“For God loved the world in this way: He gave his one and only Son, so that everyone who believes in him will not perish but have eternal life.” (John 3:16)
You might be asking: “What’s the big deal about place? Why spend weeks discussing it?” After all, one of the things we know about God, as Jesus told us, “God is spirit, and those who worship him must worship in Spirit and in truth.”” (John 4:24) So, shouldn’t the spiritual override the physical?
Maybe. But the first description of God the Bible gives us is at the creation of our earth: “In the beginning God created the heavens and the earth.” (Genesis 1:1) God IS spirit, but this spirit-God literally speaks material into existence. Ex Nihilo is the Latin phrase, “out of nothing.”
And at the apex of creation, God changes tactics. “Then the Lord God formed the man out of the dust from the ground and breathed the breath of life into his nostrils, and the man became a living being.” (Genesis 2:7)
God doesn’t speak humans into existence, he makes us – with his hands – from raw matter. Eugene Peterson suggests the reason: “The Latin words humus, soil/earth, and homo, human being, have a common derivation, from which we also get our word ‘humble’…. If we cultivate a lively sense of our origin…who knows, we may also acquire humility.”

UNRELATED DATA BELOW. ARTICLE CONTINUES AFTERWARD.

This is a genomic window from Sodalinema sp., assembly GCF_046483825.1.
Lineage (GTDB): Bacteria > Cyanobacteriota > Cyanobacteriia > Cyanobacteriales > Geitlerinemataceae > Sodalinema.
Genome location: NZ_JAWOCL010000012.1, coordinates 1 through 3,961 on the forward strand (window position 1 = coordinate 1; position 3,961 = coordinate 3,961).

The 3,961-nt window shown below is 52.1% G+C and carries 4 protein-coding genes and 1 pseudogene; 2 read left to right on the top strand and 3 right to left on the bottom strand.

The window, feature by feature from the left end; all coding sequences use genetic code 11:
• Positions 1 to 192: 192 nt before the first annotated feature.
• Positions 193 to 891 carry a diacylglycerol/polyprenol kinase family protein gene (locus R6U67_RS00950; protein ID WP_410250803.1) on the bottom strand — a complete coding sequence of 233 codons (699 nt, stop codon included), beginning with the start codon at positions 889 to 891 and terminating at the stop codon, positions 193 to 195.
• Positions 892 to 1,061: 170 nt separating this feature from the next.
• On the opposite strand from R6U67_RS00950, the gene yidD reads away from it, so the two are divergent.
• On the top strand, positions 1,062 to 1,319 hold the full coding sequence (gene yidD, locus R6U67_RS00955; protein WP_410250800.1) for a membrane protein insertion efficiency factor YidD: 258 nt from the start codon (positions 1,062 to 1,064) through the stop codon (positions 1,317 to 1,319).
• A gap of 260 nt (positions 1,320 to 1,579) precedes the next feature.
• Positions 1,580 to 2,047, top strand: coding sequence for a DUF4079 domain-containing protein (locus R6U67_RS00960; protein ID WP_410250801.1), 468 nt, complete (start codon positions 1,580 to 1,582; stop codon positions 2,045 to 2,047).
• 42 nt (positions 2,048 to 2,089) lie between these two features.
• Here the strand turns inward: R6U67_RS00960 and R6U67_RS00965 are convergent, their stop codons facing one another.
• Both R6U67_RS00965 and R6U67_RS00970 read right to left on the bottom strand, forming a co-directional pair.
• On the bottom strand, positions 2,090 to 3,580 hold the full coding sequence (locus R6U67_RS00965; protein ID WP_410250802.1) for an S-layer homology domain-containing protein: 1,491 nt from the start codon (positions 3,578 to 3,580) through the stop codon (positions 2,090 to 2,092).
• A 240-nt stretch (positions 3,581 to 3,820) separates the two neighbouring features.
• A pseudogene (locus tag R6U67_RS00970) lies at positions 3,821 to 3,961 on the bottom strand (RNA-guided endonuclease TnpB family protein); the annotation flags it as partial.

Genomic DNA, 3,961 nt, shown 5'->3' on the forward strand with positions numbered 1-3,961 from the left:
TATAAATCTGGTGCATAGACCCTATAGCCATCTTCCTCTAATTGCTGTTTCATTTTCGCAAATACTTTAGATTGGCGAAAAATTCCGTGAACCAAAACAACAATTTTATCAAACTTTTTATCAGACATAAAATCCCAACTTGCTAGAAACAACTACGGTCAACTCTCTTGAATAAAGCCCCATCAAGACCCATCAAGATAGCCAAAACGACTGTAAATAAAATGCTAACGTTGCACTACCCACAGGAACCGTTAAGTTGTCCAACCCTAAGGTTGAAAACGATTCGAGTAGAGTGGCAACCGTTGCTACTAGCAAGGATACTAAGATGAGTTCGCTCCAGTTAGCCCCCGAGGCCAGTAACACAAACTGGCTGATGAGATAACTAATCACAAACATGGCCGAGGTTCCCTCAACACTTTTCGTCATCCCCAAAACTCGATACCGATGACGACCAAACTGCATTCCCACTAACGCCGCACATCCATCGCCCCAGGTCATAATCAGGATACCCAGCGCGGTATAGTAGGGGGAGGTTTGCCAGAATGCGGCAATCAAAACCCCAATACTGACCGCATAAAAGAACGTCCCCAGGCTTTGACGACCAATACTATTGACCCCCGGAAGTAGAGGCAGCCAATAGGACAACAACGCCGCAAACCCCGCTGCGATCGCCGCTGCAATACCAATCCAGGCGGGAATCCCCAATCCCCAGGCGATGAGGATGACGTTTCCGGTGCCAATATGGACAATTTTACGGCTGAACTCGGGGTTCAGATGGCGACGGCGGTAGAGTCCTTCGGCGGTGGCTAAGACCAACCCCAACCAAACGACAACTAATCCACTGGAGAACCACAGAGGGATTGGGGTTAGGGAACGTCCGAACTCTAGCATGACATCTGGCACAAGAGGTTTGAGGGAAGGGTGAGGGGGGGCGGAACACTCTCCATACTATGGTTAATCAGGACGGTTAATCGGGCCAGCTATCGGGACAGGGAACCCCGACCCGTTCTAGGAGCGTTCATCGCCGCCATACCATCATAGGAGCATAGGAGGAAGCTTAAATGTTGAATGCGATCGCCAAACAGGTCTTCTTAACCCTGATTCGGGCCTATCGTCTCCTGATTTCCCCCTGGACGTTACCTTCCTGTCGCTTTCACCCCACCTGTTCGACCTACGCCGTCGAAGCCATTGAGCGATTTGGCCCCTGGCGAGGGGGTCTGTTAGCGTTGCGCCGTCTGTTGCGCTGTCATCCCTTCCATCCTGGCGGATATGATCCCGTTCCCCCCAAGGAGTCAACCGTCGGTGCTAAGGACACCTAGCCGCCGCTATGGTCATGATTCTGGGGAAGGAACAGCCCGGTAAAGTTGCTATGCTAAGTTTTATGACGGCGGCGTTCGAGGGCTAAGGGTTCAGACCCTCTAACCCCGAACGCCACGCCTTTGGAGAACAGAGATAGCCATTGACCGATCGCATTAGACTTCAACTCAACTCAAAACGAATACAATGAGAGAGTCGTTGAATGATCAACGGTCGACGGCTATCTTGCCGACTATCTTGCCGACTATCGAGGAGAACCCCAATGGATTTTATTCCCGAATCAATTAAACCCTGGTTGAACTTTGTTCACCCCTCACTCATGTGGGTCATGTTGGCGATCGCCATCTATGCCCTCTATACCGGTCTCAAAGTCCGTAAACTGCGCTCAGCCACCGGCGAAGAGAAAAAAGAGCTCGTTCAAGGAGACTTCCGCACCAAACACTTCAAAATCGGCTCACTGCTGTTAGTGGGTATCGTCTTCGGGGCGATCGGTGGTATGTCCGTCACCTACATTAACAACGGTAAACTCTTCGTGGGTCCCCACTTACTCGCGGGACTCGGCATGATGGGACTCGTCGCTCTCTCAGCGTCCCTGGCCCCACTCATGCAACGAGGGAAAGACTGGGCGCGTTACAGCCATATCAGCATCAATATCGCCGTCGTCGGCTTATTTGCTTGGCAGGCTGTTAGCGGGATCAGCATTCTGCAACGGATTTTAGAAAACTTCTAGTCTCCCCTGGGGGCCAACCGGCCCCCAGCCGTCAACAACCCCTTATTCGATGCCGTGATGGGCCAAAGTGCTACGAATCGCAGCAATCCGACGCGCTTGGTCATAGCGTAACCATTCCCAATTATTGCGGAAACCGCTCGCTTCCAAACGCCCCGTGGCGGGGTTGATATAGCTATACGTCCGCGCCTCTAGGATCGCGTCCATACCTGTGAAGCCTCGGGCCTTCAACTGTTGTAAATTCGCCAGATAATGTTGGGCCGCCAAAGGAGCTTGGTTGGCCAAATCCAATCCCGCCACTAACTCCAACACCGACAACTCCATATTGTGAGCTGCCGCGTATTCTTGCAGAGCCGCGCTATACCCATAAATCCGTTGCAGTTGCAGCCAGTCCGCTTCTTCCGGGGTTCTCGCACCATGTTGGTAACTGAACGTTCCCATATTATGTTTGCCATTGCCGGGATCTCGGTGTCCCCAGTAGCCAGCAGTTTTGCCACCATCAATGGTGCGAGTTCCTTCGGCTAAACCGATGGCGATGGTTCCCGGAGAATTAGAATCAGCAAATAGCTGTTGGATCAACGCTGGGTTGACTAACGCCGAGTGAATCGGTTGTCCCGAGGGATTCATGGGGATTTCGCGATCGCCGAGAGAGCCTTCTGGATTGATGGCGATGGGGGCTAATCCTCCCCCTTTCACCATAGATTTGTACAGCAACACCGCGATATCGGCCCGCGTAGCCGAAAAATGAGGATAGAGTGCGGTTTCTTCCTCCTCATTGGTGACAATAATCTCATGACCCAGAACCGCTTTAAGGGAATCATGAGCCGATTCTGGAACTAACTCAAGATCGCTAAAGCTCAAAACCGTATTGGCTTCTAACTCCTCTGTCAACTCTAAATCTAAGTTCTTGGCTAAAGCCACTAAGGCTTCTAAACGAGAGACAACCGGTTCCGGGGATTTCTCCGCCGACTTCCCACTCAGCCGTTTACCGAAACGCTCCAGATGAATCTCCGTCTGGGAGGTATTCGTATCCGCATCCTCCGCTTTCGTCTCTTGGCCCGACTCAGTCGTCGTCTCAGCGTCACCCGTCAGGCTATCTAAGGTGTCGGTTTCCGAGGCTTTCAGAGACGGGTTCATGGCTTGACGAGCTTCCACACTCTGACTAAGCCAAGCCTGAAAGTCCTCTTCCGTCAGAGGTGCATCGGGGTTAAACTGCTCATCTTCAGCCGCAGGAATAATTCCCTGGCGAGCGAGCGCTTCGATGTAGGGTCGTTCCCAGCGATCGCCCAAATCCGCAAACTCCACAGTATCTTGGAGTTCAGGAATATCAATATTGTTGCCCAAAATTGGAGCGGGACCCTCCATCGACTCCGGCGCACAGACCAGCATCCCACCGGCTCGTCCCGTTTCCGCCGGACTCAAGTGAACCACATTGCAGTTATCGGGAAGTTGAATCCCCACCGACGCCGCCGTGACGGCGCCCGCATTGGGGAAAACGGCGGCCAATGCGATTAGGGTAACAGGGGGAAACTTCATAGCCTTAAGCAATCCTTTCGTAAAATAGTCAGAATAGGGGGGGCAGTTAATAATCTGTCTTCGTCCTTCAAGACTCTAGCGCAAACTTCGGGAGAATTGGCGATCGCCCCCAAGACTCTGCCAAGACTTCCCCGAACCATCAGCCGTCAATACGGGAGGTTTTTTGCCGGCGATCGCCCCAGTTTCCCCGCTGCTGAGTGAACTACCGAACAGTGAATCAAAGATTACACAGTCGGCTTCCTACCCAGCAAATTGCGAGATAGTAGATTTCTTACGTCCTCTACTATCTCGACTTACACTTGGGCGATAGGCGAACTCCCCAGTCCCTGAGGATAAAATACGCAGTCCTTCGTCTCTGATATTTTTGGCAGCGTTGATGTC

God reminded Adam: “You will eat bread by the sweat of your brow until you return to the ground, since you were taken from it. For you are dust, and you will return to dust.”” (Genesis 3:19) Abraham knew it, too: “Then Abraham answered [God], “Since I have ventured to speak to my lord—even though I am dust and ashes…” (Genesis 18:27) And at Christmas we celebrate the fact that even the spirit-God, Himself, became material: “The Word became flesh and dwelt among us. We observed his glory, the glory as the one and only Son from the Father, full of grace and truth.” (John 1:14)
When God made our material world, Genesis gives a seven-fold benediction: “God saw that it was good.” Seven times the phrase is repeated. God enjoyed making the world. Just look at His creativity if you don’t believe me. God loves this world. He didn’t start loving it at John 3:16. He has loved it from the beginning…and it was His first gift to us.
When we find our place in the world and commit to it, engage with it, and love the people in it, we’re doing what God has called us to do!
Let’s discuss stability Sunday as we continue our sermon series The Power of Place.